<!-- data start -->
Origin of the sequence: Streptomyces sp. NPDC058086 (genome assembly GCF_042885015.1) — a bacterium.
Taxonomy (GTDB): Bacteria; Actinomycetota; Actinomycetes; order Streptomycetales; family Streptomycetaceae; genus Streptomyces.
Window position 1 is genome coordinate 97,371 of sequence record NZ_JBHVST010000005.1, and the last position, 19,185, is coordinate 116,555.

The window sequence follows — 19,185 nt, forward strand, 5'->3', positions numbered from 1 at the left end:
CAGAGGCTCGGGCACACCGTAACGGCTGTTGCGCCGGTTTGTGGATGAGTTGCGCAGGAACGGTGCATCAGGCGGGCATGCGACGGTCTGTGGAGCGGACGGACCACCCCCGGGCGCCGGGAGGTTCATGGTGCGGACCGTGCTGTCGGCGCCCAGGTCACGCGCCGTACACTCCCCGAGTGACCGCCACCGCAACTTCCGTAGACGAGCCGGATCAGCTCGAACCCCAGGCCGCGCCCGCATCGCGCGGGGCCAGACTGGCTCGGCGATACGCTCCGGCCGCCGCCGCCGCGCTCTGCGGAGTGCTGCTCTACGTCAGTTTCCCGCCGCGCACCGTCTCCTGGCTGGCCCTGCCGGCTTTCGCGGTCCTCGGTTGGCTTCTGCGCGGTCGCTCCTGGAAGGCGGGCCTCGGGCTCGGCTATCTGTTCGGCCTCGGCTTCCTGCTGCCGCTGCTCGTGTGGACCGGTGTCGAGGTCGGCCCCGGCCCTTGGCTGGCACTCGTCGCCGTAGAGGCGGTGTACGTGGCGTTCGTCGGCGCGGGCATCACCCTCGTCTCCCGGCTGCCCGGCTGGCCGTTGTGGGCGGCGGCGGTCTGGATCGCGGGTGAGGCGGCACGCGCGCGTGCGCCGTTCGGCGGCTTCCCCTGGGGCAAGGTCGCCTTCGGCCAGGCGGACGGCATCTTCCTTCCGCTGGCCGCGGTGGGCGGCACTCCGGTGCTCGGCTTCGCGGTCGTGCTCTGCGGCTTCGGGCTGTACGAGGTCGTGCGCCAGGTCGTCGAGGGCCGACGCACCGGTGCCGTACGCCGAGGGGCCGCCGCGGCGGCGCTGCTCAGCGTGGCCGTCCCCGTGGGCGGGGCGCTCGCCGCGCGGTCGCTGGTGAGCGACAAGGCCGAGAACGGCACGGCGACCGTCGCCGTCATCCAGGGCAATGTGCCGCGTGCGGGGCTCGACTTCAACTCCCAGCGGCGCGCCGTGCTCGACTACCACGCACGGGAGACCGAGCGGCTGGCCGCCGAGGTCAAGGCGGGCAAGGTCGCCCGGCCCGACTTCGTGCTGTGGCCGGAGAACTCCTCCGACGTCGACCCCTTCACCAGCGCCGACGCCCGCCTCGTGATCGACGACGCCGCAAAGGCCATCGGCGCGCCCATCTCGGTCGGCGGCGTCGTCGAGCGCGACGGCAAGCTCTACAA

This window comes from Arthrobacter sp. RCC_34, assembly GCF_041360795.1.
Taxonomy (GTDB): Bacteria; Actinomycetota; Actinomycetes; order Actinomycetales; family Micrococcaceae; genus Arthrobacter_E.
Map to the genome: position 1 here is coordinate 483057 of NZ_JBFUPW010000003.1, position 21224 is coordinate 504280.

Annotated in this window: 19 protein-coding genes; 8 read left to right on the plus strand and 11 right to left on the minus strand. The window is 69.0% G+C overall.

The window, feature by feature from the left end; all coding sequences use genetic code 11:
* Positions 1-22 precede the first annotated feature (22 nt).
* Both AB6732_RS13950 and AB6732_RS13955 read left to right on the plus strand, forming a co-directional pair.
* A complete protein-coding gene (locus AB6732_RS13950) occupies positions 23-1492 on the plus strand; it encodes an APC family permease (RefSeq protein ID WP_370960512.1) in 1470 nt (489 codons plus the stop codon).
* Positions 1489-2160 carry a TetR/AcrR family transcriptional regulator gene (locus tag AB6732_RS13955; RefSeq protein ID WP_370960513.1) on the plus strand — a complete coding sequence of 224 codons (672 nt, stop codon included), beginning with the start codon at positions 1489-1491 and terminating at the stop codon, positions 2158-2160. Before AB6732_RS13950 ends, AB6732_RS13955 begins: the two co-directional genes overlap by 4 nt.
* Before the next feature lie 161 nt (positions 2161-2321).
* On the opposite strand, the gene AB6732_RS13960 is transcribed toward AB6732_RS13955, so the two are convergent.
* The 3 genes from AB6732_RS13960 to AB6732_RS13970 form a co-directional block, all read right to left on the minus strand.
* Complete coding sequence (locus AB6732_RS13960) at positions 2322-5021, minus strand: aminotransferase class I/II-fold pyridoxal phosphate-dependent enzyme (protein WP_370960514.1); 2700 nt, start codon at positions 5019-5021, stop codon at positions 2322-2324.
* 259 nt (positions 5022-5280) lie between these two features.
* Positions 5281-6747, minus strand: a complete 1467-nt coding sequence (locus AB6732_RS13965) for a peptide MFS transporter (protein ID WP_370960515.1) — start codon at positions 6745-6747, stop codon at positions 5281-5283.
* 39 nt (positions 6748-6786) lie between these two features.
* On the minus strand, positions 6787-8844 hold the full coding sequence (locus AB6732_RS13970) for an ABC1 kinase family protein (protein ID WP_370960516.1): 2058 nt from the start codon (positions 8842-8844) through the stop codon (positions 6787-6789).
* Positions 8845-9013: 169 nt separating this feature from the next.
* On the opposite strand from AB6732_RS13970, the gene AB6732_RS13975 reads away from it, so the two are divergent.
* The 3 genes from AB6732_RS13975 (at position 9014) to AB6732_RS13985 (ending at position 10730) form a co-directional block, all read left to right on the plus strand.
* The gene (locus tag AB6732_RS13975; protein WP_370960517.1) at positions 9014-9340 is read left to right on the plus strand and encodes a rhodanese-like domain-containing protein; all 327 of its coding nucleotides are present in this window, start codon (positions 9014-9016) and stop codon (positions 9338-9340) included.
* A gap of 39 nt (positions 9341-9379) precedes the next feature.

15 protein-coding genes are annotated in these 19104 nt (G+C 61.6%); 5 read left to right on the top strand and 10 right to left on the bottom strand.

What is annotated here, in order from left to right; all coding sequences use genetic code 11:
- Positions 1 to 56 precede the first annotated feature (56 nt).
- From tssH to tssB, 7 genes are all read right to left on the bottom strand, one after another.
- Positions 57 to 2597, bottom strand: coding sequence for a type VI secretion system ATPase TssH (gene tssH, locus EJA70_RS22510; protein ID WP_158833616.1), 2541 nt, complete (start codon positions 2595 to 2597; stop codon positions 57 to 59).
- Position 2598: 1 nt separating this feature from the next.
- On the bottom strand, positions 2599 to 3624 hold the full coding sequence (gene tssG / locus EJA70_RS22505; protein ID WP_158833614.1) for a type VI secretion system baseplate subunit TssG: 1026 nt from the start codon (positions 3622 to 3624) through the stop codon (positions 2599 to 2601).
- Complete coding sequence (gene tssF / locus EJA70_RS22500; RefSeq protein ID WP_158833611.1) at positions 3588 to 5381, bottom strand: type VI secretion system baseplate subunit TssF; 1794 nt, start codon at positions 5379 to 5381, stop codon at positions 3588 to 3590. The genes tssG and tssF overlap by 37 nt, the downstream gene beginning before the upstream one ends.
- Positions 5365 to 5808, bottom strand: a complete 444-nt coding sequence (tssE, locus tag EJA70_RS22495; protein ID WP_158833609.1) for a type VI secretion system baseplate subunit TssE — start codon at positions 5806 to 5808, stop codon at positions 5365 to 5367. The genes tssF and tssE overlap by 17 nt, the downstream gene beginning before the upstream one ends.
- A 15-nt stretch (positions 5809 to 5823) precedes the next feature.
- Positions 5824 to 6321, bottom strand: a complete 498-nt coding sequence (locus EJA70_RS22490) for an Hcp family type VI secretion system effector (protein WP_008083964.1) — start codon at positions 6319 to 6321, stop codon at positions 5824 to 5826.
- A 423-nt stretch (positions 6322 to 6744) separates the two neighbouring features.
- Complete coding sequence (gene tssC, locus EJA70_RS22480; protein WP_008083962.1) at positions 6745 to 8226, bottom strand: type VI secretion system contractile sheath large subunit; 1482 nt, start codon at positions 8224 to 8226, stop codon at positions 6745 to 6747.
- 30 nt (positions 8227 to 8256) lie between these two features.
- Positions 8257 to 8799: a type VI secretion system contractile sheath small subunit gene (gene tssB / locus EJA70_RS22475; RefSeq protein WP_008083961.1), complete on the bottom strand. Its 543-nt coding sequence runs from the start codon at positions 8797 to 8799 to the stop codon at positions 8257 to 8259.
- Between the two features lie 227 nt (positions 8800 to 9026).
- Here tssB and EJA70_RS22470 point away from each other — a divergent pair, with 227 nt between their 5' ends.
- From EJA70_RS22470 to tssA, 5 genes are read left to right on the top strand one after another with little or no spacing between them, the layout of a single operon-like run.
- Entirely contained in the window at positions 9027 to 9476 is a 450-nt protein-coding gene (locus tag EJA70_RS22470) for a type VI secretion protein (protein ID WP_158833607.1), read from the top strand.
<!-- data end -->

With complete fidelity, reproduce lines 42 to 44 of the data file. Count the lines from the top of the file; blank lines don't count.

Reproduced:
- Positions 8257 to 8799: a type VI secretion system contractile sheath small subunit gene (gene tssB / locus EJA70_RS22475; RefSeq protein WP_008083961.1), complete on the bottom strand. Its 543-nt coding sequence runs from the start codon at positions 8797 to 8799 to the stop codon at positions 8257 to 8259.
- Between the two features lie 227 nt (positions 8800 to 9026).
- Here tssB and EJA70_RS22470 point away from each other — a divergent pair, with 227 nt between their 5' ends.